Thursday, December 29, 2011

Great Article: The Importance of Taking a Strength Based Perspective by Mary Beth Hewitt

As my role moves from being in my own classroom to supporting my students in other classrooms I am finding that I need to step back and analyze things that I do and believe in so that it can be projected in to my students new environments.  In a self-contained classroom it is easy to take a strength based approach because we do not have some of the same pressures that exist in a classroom full of 30 students who all need to get through the same curriculum in the same amount of time.  It is making me stop and think. I found this great article on the CPI website and wanted to pass it on.

Link to Article: The Importance of Taking a Strength Based Perspective by Mary Beth Hewitt

For some reason the article is cut off at the end and the "Eight Behaviours of the Strengths Based Teacher" table is not included.  It's a great table that lists the eight behaviours as well as examples of framing things from a flaw and strength focus.  The 8 behaviours are:
  1. Focus on what the student can do.
  2. Make realistic appraisals and avoid the use of overgeneralizations.
  3. Look for and give credit for evidence of progress. Don't minimize or discount the positive.
  4. Positively reframe behaviour.
  5. Look for the "silver lining" in the students behaviour and start there.
  6. Work with the factors that you can control.
  7. Look at the whole picture.  It is as important to focus on factors that are present when the misbehaviour does not occur as when it does.
  8. Be aware of the labels that you use and the projections that you make.

Wednesday, December 28, 2011

Multipliers: How the Best Leaders Make Everyone Smarter by Liz Wiseman

Although this is a business book there is much in here that applies to education on all levels - at the administration to teacher level but also at the teacher to student level.  It's a great read and examines what it is about some leaders that make others better and smarter.  It speaks to the need to step back and let others grow rather than stepping in and managing.  It is based in the idea of "growth mindset" that seems to come up again and again in the things that I'm reading.  It is based in the idea that we are always asked to do more with less... which means we need to find ways to leverage the assets that exist because we can't add anymore.  It is about letting people live their passion which means that work will not be work.  It is about growing other people's intelligence by engaging it.  It sometimes goes against what we want to do as teachers - as we want to impart wisdom or help or make things easier by laying the path.  It is worth the time it takes to read.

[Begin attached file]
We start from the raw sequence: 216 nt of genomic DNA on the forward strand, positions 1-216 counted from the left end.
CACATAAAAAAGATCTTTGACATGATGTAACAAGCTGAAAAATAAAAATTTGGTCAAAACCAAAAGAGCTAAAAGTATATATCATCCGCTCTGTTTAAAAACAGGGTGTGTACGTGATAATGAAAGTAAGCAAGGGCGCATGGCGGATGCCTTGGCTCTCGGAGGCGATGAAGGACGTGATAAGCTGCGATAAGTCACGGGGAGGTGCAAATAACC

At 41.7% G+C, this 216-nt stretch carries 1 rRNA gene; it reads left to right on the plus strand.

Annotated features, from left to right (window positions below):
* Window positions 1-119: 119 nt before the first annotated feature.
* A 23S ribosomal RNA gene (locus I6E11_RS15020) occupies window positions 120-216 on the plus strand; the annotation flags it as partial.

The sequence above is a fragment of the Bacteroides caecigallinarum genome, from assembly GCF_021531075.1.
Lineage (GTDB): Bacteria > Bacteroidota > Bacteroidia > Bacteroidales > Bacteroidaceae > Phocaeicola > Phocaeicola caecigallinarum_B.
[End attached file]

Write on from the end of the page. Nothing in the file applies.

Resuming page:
The book speaks to two types of leaders: Multipliers and Diminishers and the five disciplines that each have.  These are continuums that we move along.
  1. The Empire Builder (Diminisher) to The Talent Manager (Multiplier)
  2. The Tyrant (Diminisher) to The Liberator (Multiplier)
  3. The Know-It-All (Diminisher) to The Challenger (Multiplier)
  4. The Decision Maker (Diminsher) to The Debate Maker (Multiplier)
  5. The Micro-Manager (Diminisher) to The Inventor (Multiplier)
The book does talk about the fact that although multipliers make people feel good about themselves they are not "push-overs" as they demand a lot from those around them.

The book also talks about the "accidental diminisher" which is what I found most valuable as it is an opportunity to step back and look at the things that might be done as a way of "helping" but in the end it is a way of stopping progress/movement.  This is a particular challenge for me as I move from teaching in a self contained classroom to having to "hand over" my students to general education classrooms.  Staying too involved and helping too much can take on diminisher effects.  We aren't looking to just move what we did in the self contained classroom to the general education classroom which means that the disciplines of a multiplier take on an even larger significance. 

As the book moved through each of the disciplines it becomes evident that we are all going to have areas of strength and areas of weakness.  The suggestion at the end of the book in regards to moving towards being more of a diminisher was to find which discipline is your largest strength and to grow that at the same time as ensuring your biggest discipline is neutralized.  Don't focus on bringing you lowest area up to the top as you will probably not be strong in all five areas - you just want to ensure that one area doesn't do harm.

Tuesday, December 27, 2011

Strength Based

Let's start with a link to an amazing video of Scott James at his 2009 X-Factor Audition on this one...

Alberta Education through it's Action in Inclusion movement is looking to move from a "deficit based model" to a "strength based model" for serving students with "special needs".

People talk about 'starting with the positives' but strength based means not only starting with the positives but also ending with the positives.  When Scott James got to the point of not leaving his house they could have focused on ways to get him out of the house - social skill lessons or a behaviour support plan to reinforce leaving the house or addressing his sensory challenges by giving him tools to help him cope.  Instead they looked to what he could do and what he loved - singing - and they grew that.  They found him a teacher/mentor and he found himself a goal to shoot towards and in the end he left the house not because of any intervention but because grown his strength had grown his person.

When we build on our strengths it ends up neutralizing or eliminating the things that are challenging to us.